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What Really Happened Between Mr. Trump and Mexico's President?
by Steve Hecht
Dr. Walid Phares's account of the meeting between Mr. Trump and President Peña Nieto [NER, September 3] puts a frame around matters that's all too rare in our current landscape of media analysis.
While connoisseurs of the moment have emphasized the differences between the two leaders, the more basic interest of those leaders is in their mutual desire to move beyond the destructive impact of the Obama-Clinton years.
The point cannot be emphasized too strongly: a Hillary Clinton presidency would continue Obama's policies to the detriment of this nation and of many millions around the world. It's also a fact--completely unnoticed by the ignorant savants of the media--that Hillary has created a mass of mischief south of the border.
Given the importance of that region to our national security, the Obama-Clinton policies, in their wanton recklessness, have posed a danger to American interests in our own hemisphere which is as grave as anything they have done in the rest of the world.
Dr. Phares's astute analysis, in particular, of the threat posed by radical groups in the southern region of Mexico is something I have witnessed first-hand.
Last year, a colleague and I responded to a request by a Mexican NGO--the Citizen Council for Public Safety and Criminal Justice--to bear witness against a group of so-called independent experts which the Organization of American States had charged with investigating one of the most horrid of recent crimes--the massacre of 43 students in Iguala, Mexico.
The alleged independent experts were led by Guatemala's former attorney general, Dr. Claudia Paz y Paz. This individual had used the justice ministry of Guatemala as a tool for undoing the country's laws, for restricting law enforcement, and for persecuting retired military officers.
A paramount fact about Dr. Paz y Paz is that she was--and to this day still is--a protegée of Hillary Clinton, who has fought for Paz y Paz through thick and thin.
Paz y Paz's panel of experts disavowed the findings of Mexico's justice ministry about the brutal killings of the 43 young people. Paz y Paz and her "experts" gave a verdict straight from the guerrilla playbook: they blamed the Mexican military.
The Citizen Council for Public Safety and Criminal Justice believed that this verdict was a case of ideology in command. Instead, the council saw reason to suspect that drug cartels and radical activists had been the guilty parties. In this, the council felt, the OAS’s radical "experts" were covering for two-time presidential candidate López Obrador, the radical Mexican politician who is building his base for a third presidential run. López Obrador has supported the mayor of Iguala, who had been implicated in the crime.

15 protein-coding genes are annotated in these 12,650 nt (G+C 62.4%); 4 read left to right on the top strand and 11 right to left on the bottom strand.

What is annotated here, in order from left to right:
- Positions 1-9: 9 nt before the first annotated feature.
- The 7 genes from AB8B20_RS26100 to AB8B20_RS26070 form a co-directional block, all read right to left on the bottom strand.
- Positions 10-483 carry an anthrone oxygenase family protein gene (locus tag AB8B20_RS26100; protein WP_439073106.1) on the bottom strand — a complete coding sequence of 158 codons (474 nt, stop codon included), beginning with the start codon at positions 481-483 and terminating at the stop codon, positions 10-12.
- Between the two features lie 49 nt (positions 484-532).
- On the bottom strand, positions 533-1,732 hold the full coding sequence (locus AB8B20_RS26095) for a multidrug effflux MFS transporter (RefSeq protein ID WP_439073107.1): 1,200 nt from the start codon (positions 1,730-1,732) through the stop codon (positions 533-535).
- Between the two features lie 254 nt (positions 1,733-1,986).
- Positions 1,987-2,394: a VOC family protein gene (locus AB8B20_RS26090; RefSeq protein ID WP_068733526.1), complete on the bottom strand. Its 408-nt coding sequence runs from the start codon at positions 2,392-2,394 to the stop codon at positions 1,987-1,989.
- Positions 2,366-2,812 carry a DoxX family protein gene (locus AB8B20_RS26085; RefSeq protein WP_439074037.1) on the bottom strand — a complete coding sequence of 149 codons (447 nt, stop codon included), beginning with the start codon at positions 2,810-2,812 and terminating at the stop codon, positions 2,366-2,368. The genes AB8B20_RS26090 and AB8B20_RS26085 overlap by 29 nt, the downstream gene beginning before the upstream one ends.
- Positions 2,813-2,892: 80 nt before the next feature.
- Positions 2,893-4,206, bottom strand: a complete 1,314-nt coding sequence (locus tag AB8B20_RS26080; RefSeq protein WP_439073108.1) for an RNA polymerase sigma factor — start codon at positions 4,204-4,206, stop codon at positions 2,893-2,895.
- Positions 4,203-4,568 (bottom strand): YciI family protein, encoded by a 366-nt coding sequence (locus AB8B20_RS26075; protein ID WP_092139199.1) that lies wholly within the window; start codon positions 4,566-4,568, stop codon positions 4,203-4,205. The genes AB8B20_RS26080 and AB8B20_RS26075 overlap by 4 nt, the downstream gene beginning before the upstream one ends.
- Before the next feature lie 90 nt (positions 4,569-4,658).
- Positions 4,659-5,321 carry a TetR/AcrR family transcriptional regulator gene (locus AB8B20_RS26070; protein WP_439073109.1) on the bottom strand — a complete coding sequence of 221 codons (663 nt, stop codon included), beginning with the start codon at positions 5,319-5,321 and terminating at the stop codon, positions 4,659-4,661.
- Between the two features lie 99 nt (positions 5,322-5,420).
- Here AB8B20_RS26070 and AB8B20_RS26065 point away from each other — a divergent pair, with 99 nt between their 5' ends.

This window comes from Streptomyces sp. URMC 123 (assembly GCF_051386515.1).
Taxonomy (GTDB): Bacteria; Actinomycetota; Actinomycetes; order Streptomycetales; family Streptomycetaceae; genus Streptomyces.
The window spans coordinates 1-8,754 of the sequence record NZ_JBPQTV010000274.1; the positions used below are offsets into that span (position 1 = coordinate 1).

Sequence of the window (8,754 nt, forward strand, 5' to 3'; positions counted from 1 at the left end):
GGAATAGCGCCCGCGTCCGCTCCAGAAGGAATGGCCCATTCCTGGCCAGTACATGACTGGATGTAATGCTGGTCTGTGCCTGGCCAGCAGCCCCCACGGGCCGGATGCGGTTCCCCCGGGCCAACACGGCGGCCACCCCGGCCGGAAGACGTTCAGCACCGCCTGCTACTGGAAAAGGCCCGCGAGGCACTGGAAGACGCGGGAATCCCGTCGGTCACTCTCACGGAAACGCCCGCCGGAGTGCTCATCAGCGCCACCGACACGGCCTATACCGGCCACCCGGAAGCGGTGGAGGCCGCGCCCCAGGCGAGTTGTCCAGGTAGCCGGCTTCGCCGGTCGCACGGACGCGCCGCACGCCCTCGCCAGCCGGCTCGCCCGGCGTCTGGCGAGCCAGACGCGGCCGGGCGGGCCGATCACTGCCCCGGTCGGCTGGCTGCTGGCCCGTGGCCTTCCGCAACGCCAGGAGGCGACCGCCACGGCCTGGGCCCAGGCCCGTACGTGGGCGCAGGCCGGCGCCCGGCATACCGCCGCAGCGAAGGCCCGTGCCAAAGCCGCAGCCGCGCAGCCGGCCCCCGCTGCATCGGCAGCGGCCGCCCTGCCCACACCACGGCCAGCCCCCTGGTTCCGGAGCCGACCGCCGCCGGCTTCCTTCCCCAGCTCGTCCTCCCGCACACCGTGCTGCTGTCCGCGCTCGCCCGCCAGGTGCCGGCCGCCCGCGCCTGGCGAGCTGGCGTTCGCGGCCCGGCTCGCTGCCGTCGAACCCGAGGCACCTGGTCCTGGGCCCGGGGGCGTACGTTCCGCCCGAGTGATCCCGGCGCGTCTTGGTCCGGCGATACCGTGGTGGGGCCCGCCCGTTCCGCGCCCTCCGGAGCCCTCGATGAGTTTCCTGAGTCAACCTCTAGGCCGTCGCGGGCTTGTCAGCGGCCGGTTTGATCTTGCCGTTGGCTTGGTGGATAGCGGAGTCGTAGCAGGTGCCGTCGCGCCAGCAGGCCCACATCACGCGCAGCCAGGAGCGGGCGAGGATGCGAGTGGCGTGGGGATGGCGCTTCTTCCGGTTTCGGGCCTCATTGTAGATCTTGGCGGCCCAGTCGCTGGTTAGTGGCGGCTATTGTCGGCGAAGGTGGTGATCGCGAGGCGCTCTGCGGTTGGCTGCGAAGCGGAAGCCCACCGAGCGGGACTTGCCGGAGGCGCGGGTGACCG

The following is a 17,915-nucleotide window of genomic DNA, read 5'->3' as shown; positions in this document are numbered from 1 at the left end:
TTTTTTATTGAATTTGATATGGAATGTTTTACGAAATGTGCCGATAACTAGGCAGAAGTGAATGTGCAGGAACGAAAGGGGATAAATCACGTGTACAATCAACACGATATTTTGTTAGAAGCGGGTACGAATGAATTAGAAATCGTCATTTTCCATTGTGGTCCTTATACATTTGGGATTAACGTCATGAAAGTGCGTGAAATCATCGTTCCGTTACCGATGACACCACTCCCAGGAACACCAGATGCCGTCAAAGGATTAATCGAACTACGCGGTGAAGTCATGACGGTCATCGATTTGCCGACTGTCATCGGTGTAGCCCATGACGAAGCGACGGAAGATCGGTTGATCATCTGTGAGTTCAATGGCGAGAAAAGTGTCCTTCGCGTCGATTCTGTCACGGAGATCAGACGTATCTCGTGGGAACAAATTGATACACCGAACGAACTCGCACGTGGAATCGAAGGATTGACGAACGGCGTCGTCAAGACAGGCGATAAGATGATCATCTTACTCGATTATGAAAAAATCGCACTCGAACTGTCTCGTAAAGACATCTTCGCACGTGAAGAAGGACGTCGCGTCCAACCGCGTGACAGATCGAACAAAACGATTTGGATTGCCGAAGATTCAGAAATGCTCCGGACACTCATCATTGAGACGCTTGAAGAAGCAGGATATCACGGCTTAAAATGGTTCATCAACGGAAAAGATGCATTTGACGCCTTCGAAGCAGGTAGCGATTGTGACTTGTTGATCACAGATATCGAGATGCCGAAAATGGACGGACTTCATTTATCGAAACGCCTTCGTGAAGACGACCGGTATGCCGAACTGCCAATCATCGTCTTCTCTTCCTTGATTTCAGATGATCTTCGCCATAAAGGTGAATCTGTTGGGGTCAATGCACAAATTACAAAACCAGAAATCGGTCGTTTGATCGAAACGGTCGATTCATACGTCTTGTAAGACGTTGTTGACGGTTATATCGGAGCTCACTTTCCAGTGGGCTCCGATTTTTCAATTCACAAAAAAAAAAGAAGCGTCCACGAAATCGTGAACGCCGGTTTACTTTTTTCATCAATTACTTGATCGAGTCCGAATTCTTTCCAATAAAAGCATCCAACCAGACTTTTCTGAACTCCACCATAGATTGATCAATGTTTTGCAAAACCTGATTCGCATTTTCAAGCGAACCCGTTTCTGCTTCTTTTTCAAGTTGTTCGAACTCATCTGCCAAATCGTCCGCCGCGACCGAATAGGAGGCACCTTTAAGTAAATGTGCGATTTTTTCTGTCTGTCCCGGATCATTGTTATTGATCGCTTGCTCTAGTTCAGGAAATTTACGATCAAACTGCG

My companion in working with the Mexican nonprofit, attorney Gilda Agular, had served as a prosecutor in Paz y Paz's ministry until a disagreement with the minister proved nearly fatal to the prosecutor.
In recent years, since leaving government service, Gilda Aguilar has devoted her life to opposing the spread of illegal guerrilla militias which now rule over many of Guatemala's rural communities.
Those militias were sheltered by Minister Paz y Paz, who was directly supported in this policy by Secretary of State Clinton. The militias' region of greatest strength has long been the western part of Guatemala, directly adjacent to the southern provinces of Mexico which rightly concerns Peña Nieto as the likely launching-pad for an attack by radicals on the Mexican state.
The pieces of the puzzle are fitting together. Mexico’s security interests are now being directly threatened by Guatemalan radicals in concert with whom the OAS “experts” have been acting. This is the kind of coalition that a Hillary presidency would promote. A Trump presidency, by contrast, would strengthen Mexico’s security—all the jabbering by commentators notwithstanding.
Especially in view of its implications for Hispanic voters in the U.S., who have a natural interest in Trump's candidacy that many have not yet recognized, this issue is begging for a place in the campaign.
U.S. media, which might otherwise resist the story, could well gravitate to it because it will give them something which at bottom they crave more than anything else.
With the media's attention running to matters that have become repetitive and boring--what did Hillary's hairdresser know, and when did he know it?--the hidden U.S. policies in Mexico and Central America should prove a tasty new morsel for the big brains of our media to chew on.
(David Landau contributed to this analysis.)